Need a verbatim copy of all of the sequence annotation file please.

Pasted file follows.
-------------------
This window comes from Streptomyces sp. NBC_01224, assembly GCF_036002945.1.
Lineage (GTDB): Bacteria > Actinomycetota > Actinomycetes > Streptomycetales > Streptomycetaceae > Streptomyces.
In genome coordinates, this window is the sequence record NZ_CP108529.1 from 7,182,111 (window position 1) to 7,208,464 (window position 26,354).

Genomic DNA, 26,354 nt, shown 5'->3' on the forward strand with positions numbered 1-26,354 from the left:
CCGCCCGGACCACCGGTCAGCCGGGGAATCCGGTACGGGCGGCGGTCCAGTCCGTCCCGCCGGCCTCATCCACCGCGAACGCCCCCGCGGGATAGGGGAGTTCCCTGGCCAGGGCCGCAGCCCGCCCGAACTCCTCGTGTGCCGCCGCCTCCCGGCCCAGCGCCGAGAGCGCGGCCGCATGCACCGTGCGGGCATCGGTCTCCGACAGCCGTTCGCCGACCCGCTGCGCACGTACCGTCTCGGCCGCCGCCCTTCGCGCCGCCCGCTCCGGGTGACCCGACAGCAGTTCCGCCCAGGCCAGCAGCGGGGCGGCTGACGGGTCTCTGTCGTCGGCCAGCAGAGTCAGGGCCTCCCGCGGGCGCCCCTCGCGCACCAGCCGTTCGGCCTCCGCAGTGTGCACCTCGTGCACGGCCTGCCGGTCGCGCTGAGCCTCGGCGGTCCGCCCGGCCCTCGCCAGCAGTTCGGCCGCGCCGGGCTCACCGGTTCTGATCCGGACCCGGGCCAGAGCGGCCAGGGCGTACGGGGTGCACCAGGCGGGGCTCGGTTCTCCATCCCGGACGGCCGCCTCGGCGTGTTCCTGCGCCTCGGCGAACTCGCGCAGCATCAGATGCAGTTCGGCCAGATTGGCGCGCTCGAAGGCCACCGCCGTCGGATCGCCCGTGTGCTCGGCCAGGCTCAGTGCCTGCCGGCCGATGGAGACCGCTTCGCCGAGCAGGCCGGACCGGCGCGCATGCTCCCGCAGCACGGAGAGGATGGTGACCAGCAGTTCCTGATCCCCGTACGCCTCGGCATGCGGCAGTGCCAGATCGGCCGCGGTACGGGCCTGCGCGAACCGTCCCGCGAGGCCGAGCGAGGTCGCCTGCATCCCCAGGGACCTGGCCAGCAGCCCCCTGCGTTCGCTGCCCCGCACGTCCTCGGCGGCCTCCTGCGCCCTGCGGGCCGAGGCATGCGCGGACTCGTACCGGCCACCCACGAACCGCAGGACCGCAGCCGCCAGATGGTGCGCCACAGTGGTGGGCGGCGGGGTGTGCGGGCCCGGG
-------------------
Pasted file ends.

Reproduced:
This window comes from Streptomyces sp. NBC_01224, assembly GCF_036002945.1.
Lineage (GTDB): Bacteria > Actinomycetota > Actinomycetes > Streptomycetales > Streptomycetaceae > Streptomyces.
In genome coordinates, this window is the sequence record NZ_CP108529.1 from 7,182,111 (window position 1) to 7,208,464 (window position 26,354).

Genomic DNA, 26,354 nt, shown 5'->3' on the forward strand with positions numbered 1-26,354 from the left:
CCGCCCGGACCACCGGTCAGCCGGGGAATCCGGTACGGGCGGCGGTCCAGTCCGTCCCGCCGGCCTCATCCACCGCGAACGCCCCCGCGGGATAGGGGAGTTCCCTGGCCAGGGCCGCAGCCCGCCCGAACTCCTCGTGTGCCGCCGCCTCCCGGCCCAGCGCCGAGAGCGCGGCCGCATGCACCGTGCGGGCATCGGTCTCCGACAGCCGTTCGCCGACCCGCTGCGCACGTACCGTCTCGGCCGCCGCCCTTCGCGCCGCCCGCTCCGGGTGACCCGACAGCAGTTCCGCCCAGGCCAGCAGCGGGGCGGCTGACGGGTCTCTGTCGTCGGCCAGCAGAGTCAGGGCCTCCCGCGGGCGCCCCTCGCGCACCAGCCGTTCGGCCTCCGCAGTGTGCACCTCGTGCACGGCCTGCCGGTCGCGCTGAGCCTCGGCGGTCCGCCCGGCCCTCGCCAGCAGTTCGGCCGCGCCGGGCTCACCGGTTCTGATCCGGACCCGGGCCAGAGCGGCCAGGGCGTACGGGGTGCACCAGGCGGGGCTCGGTTCTCCATCCCGGACGGCCGCCTCGGCGTGTTCCTGCGCCTCGGCGAACTCGCGCAGCATCAGATGCAGTTCGGCCAGATTGGCGCGCTCGAAGGCCACCGCCGTCGGATCGCCCGTGTGCTCGGCCAGGCTCAGTGCCTGCCGGCCGATGGAGACCGCTTCGCCGAGCAGGCCGGACCGGCGCGCATGCTCCCGCAGCACGGAGAGGATGGTGACCAGCAGTTCCTGATCCCCGTACGCCTCGGCATGCGGCAGTGCCAGATCGGCCGCGGTACGGGCCTGCGCGAACCGTCCCGCGAGGCCGAGCGAGGTCGCCTGCATCCCCAGGGACCTGGCCAGCAGCCCCCTGCGTTCGCTGCCCCGCACGTCCTCGGCGGCCTCCTGCGCCCTGCGGGCCGAGGCATGCGCGGACTCGTACCGGCCACCCACGAACCGCAGGACCGCAGCCGCCAGATGGTGCGCCACAGTGGTGGGCGGCGGGGTGTGCGGGCCCGGG